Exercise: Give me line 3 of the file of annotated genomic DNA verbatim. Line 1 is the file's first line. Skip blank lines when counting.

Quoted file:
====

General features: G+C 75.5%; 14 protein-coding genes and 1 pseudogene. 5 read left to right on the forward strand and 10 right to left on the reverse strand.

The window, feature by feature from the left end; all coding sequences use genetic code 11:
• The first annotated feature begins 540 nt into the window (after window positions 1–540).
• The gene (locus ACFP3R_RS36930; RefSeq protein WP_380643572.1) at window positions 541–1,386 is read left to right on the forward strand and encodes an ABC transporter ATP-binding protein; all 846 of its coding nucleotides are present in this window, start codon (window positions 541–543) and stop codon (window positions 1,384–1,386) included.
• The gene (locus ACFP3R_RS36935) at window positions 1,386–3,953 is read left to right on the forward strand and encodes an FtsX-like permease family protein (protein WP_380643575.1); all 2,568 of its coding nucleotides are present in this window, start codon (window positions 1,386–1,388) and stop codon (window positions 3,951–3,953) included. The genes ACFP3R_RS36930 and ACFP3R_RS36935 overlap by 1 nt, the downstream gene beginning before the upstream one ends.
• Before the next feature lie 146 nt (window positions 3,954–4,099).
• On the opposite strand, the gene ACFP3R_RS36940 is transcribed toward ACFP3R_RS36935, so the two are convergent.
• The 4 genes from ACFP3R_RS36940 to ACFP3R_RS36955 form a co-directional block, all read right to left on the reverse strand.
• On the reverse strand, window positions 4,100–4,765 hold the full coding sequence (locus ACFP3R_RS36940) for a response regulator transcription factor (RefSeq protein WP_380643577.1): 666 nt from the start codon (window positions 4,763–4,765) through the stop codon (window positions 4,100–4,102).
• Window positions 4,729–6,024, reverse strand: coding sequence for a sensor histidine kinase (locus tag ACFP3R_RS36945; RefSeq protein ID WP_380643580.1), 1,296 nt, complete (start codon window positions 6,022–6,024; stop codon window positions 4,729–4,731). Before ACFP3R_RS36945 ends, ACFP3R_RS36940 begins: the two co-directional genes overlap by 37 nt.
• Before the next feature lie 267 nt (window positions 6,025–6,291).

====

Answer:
• The first annotated feature begins 540 nt into the window (after window positions 1–540).